Don’t be scandalized by me

By: Fr. Roy Cimagala

That’s what Christ told his disciples. When John the Baptist heard of what Christ was doing, he sent his disciples to ask Christ if he (Christ) was the one John told them was to come or should they expect someone else.

The response of Christ was very telling. “Go and show John again those things which you hear and see,” he said. “The blind see, the lame walk, the lepers are cleansed, and the deaf hear, the dead are raised up, and the poor have the gospel preached to them. And blessed is he who is not scandalized by me.” (Mt 11,4-6)

Other versions of the same gospel passage render Christ’s response as “Blessed is he, whosoever shall not be offended in me,” “Blessed is the man who does not fall away on account of me,” or “Blessed is anyone who does not stumble on account of me.”

They all mean the same thing—that they, and we, should not be scandalized by some of the moves, the bold, unexpected moves that may break some waivable protocols or human molds that Christ did in order to reach out to the sick, the weak, the dead and those in the peripherals who to us should not be taken in the literal and physical sense only but more so in the moral and spiritual sense.

I thought this consideration is most relevant these days when we see many so-called good and conservative Catholics scandalized by what Pope Francis is doing to reach out to whom he regards as the peripherals in society.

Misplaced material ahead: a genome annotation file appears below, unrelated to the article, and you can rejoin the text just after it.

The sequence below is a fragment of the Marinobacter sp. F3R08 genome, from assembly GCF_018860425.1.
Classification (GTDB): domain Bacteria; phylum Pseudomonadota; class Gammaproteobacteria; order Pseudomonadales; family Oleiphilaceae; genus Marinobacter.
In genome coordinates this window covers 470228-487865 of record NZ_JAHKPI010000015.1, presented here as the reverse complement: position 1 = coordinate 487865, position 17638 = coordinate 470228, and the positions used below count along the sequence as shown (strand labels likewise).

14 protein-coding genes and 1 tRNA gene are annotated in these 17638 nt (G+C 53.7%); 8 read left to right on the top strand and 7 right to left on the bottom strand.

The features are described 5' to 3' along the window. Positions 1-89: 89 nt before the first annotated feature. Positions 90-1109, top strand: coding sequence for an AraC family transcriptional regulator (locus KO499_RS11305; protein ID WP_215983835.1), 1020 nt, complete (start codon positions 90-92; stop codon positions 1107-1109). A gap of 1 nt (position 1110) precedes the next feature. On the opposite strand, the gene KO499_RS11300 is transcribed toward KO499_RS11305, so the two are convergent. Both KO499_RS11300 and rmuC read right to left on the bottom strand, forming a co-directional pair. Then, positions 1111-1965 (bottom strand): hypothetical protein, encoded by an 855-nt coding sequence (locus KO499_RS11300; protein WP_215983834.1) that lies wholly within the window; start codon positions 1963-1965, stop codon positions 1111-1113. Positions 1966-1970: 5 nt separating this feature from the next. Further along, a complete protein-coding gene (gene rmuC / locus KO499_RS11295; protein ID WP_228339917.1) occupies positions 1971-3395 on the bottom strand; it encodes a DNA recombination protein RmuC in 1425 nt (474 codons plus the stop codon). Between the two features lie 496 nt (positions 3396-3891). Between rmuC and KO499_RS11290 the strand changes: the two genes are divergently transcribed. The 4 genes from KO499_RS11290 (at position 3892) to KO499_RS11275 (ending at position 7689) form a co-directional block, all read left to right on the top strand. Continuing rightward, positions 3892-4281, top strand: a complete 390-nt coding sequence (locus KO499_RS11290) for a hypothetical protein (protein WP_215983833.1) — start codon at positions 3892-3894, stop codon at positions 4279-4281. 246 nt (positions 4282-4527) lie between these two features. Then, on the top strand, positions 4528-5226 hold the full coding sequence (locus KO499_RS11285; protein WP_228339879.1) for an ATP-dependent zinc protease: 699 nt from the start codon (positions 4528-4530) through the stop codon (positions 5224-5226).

These peripherals can be those in some irregular situation like the divorced and remarried, the separated, or the gays, those still in some tribal cultures with pagan beliefs and practices, those whose ideologies are opposed to the Christian faith, etc.

In another sense, the peripherals can also be those in the mainstream not only in society but also in the Church itself who need to be constantly converted, since every one of us, whether we like to admit it or not, is a sinner. (cfr. 1 Jn 1,8)

These latter can be the more difficult cases to Christianize, since they can be so trapped in their self-righteousness that they can sound and act more popish and more Catholic than the Pope, and even more strict than God himself.

They can be like the Pharisees of old that could not see the Redeemer when in fact he was right in front of them. Instead they clung to their own laws, traditions, and ideas. Worse, they always tried to find fault in Christ until they finally managed to deliver him to death on the cross. Their idea of God and the Redeemer is strictly according to their own making.

We have to be most careful with this very subtle danger that is so common nowadays. Many good people fall for it. In their ardent desire and effort to be good and holy, they end up making themselves their own god, their own redeemer, such that they could not stand anyone or anything that is not like them.

They would regard dealing with the peripherals as a waste of time, since these cases, so unlike them, are already consigned by them to the category of the completely lost, hopeless, and irredeemable.

Instead, we should try to be always open to everyone, and in fact give some special attention, like what Christ did, to the difficult cases, the lost sheep, lost coin, and the prodigal son. We should try to foster relationship with others, trying to be always engaging, so that with friendliness and cordial treatment, we can manage to clarify things and hopefully motivate people toward conversion.

For this, we truly have to be mature both in the human and Christian sense, vitally united with Christ and keenly discerning of what the Holy Spirit is prompting us.